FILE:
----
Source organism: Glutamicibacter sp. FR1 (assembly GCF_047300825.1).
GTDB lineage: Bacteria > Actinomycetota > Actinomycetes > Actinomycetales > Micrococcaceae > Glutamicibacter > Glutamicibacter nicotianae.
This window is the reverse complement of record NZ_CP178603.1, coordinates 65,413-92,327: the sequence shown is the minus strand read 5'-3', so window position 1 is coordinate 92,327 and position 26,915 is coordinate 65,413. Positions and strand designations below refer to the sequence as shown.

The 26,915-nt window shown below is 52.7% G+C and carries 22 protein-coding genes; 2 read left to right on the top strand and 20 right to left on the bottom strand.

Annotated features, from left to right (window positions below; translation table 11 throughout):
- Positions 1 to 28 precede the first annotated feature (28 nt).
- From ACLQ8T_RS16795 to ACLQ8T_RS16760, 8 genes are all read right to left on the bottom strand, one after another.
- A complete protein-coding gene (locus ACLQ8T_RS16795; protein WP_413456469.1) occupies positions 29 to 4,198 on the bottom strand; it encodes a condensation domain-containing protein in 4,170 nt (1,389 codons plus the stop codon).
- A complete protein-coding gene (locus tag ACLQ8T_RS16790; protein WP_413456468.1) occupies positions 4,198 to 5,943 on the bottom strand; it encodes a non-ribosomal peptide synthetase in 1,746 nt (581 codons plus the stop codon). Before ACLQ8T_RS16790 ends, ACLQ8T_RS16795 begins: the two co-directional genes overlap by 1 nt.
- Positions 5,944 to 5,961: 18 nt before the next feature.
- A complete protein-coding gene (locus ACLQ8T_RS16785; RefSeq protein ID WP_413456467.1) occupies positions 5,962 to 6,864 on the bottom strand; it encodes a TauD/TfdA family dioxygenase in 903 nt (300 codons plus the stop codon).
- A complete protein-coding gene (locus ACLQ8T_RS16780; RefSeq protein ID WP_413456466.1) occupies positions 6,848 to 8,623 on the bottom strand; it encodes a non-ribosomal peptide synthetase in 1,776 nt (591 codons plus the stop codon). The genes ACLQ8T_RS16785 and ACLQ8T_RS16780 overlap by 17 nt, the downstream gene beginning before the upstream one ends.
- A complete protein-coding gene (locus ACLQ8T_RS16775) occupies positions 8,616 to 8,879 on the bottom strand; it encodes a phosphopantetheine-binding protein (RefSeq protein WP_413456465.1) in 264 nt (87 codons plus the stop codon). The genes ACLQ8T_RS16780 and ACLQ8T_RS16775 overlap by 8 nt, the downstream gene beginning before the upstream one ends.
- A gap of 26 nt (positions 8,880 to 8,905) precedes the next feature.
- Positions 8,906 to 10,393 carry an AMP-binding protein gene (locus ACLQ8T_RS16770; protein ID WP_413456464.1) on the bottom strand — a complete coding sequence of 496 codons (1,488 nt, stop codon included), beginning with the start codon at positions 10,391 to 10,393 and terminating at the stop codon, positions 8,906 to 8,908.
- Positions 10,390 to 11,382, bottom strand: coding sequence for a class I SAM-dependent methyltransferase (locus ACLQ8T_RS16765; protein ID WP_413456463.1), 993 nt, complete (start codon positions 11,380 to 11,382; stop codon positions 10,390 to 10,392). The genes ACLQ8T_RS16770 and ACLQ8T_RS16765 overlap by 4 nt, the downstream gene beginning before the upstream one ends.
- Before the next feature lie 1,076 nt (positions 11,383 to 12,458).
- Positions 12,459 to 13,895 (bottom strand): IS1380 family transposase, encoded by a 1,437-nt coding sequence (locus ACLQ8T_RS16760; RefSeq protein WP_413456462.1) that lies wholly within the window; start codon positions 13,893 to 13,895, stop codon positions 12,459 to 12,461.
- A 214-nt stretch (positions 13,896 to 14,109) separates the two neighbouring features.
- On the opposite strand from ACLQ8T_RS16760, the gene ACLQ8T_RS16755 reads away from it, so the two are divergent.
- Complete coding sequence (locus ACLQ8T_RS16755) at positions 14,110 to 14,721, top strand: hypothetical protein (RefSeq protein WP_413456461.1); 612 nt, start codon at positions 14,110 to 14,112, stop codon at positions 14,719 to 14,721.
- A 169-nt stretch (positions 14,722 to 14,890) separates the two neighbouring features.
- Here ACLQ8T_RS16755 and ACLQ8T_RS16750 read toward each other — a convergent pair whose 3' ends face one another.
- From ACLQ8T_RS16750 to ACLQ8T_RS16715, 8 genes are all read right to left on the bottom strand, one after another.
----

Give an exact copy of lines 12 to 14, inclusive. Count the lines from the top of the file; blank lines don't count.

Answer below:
- A complete protein-coding gene (locus ACLQ8T_RS16780; RefSeq protein ID WP_413456466.1) occupies positions 6,848 to 8,623 on the bottom strand; it encodes a non-ribosomal peptide synthetase in 1,776 nt (591 codons plus the stop codon). The genes ACLQ8T_RS16785 and ACLQ8T_RS16780 overlap by 17 nt, the downstream gene beginning before the upstream one ends.
- A complete protein-coding gene (locus ACLQ8T_RS16775) occupies positions 8,616 to 8,879 on the bottom strand; it encodes a phosphopantetheine-binding protein (RefSeq protein WP_413456465.1) in 264 nt (87 codons plus the stop codon). The genes ACLQ8T_RS16780 and ACLQ8T_RS16775 overlap by 8 nt, the downstream gene beginning before the upstream one ends.
- A gap of 26 nt (positions 8,880 to 8,905) precedes the next feature.